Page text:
The NBWRP is a coordinated effort of 11 municipal, water and wastewater agencies working together to address water supply shortages from a regional, watershed perspective by investing in diverse projects to offset potable demand.
From its inception in 2002, the Program has used a multiple-benefit approach – how to best serve the region’s urban, agricultural and environmental needs – to recycled water supply planning and has applied this from both the watershed and sub-regional perspective. Through this approach, projects provide community benefits in two fundamental ways; each project reflects the priorities and needs of each local agency, while concurrently, and incrementally, contributing toward water supply reliability for all water users throughout the region.
The region faces long-term water supply challenges as existing surface and groundwater supplies are stretched to their limits. By providing a reliable recycled water supply, member agencies are able to serve diverse needs and help maintain the area’s high quality of life.
The NBWRP has planned treatment, storage, distribution and water management projects to meet the broadest possible end user needs and in doing so, have yielded significant value for the region’s infrastructure investment. Examples of these multiple-benefit projects include:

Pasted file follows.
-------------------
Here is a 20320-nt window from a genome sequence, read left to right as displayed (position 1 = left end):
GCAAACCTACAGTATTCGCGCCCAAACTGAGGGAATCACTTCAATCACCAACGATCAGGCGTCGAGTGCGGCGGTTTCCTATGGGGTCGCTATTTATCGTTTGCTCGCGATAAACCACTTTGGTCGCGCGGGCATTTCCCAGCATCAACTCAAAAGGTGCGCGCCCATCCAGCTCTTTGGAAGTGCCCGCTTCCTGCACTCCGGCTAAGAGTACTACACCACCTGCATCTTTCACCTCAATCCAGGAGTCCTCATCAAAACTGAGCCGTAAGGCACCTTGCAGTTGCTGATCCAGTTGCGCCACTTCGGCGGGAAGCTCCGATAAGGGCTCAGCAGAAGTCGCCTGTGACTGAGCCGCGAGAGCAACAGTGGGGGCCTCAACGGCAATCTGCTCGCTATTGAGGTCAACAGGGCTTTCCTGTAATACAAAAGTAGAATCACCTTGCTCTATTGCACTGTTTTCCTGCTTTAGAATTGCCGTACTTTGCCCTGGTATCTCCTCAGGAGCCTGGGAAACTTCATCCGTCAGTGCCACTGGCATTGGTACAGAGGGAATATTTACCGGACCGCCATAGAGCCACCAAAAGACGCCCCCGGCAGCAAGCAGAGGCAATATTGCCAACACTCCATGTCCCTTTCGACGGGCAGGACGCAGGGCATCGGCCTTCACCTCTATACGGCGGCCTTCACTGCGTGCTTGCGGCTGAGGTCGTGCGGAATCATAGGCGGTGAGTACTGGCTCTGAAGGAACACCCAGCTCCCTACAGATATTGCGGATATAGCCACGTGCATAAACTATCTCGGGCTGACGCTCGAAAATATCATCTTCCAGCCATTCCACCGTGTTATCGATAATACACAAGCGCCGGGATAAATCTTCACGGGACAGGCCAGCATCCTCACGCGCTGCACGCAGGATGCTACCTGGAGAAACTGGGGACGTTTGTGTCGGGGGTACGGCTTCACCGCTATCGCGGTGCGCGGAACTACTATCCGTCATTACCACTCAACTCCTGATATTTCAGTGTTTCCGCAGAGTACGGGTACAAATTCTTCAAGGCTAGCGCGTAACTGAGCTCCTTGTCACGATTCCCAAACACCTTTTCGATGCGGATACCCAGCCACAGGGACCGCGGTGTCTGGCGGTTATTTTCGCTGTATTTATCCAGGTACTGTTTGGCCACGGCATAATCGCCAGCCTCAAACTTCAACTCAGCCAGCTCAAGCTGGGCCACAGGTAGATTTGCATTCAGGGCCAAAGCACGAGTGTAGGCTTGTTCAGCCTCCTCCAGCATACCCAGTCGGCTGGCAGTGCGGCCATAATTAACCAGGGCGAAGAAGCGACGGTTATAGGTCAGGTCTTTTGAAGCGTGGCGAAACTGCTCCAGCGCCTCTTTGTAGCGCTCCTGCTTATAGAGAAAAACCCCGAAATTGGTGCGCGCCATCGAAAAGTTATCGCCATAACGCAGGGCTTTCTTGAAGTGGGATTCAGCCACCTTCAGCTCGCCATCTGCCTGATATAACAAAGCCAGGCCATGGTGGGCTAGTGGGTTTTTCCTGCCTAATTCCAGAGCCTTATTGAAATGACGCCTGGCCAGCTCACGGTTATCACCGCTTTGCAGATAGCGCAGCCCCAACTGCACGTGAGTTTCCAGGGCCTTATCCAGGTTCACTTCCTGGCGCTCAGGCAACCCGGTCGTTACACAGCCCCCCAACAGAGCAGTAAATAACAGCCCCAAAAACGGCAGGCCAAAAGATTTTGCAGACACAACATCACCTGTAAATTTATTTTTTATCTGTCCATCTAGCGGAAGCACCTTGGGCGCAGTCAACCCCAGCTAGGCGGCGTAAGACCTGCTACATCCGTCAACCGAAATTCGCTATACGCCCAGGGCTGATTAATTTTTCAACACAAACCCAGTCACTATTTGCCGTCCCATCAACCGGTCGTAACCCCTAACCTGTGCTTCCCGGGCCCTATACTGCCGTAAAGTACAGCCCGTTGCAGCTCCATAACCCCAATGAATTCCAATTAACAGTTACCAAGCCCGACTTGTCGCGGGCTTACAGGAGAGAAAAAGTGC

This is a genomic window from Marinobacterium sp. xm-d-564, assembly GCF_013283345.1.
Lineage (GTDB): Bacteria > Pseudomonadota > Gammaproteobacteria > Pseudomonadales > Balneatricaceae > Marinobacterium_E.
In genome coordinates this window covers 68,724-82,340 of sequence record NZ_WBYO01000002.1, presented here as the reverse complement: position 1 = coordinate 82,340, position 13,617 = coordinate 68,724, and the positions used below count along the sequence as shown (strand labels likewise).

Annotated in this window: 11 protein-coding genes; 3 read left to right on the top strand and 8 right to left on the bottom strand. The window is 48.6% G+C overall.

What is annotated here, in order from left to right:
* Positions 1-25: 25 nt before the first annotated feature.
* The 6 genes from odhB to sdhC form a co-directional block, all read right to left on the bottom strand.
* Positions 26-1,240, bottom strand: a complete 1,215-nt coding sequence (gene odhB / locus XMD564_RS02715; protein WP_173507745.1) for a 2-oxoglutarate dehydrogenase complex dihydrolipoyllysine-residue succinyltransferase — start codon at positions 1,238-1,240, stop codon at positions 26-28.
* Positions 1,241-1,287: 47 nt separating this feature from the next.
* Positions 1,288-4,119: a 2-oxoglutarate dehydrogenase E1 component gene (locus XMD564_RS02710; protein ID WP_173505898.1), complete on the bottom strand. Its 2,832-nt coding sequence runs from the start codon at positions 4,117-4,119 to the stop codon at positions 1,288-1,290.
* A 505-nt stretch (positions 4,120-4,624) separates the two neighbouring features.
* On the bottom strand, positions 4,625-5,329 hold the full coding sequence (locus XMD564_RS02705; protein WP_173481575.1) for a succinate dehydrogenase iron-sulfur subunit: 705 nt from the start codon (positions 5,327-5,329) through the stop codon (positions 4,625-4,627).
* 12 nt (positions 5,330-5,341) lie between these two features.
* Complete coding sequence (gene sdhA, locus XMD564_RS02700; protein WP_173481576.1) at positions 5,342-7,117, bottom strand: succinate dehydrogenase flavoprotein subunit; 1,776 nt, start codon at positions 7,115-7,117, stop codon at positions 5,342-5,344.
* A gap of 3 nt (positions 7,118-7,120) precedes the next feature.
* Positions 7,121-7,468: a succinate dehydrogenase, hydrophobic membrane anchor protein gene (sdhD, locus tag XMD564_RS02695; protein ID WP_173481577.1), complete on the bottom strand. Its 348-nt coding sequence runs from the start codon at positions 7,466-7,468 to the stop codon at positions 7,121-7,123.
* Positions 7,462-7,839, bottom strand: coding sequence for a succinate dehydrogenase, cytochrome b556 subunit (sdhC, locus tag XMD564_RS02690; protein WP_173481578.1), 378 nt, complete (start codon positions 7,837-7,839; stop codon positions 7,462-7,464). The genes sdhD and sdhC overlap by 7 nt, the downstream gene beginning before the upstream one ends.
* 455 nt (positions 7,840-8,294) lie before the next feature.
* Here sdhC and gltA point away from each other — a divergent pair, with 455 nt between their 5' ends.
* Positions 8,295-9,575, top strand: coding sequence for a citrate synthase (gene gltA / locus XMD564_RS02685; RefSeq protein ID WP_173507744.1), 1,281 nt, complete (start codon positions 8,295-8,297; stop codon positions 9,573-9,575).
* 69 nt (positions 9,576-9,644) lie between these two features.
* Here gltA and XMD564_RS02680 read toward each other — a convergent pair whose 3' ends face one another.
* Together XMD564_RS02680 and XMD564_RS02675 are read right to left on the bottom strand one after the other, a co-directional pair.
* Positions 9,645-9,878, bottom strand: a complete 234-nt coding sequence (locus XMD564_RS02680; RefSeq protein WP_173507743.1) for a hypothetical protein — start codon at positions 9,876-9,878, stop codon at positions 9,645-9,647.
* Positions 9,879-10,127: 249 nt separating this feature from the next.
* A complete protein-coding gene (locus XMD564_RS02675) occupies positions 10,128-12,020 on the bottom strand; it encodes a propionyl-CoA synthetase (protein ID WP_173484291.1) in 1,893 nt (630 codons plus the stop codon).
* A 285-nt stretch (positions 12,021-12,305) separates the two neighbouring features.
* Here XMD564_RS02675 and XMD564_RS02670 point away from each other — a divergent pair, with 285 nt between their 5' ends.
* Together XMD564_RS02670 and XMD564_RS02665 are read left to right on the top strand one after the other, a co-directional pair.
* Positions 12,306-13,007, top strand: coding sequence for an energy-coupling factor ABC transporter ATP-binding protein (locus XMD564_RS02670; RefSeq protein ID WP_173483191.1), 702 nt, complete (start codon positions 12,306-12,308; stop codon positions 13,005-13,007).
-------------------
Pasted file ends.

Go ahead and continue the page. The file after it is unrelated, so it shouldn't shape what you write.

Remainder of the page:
- Traditional community landscape applications
- Year-round agricultural water supply
- Support and management of groundwater basins
- Riparian, wetland, waterfowl, aquatic habitats and other environmental benefits
- Community recreation and open space amenities
The NBWRP has Two Phases
Phase 1 has been Completed
Phase 1 is comprised of $104 million in projects including treatment, storage and distribution that deliver high-quality water for urban uses, premium wine grape production and restoration of tidal wetlands and wildlife habitat.
Phase 2 is Underway
Phase 2 has completed the planning stage and includes $80 million in projects. These projects will build on Phase 1 infrastructure by increasing treatment, storage and distribution, support for groundwater management, environmental and community benefit projects – all with high-quality recycled water.
The NBWRP has the capacity to yield over 30,000 AFY of recycled water for the region. When fully implemented, Phase 1 and 2 will utilize a significant amount of this water through projects and water management opportunities that build long-term resiliency into the region’s water supply.
By working from a watershed perspective to develop and manage recycled water as new supply, the NBWRP serves as a model for how communities can work together to plan for self-sufficiency, build resiliency, and in turn, gain supply reliability using recycled water yielding a variety of benefits for multiple water users.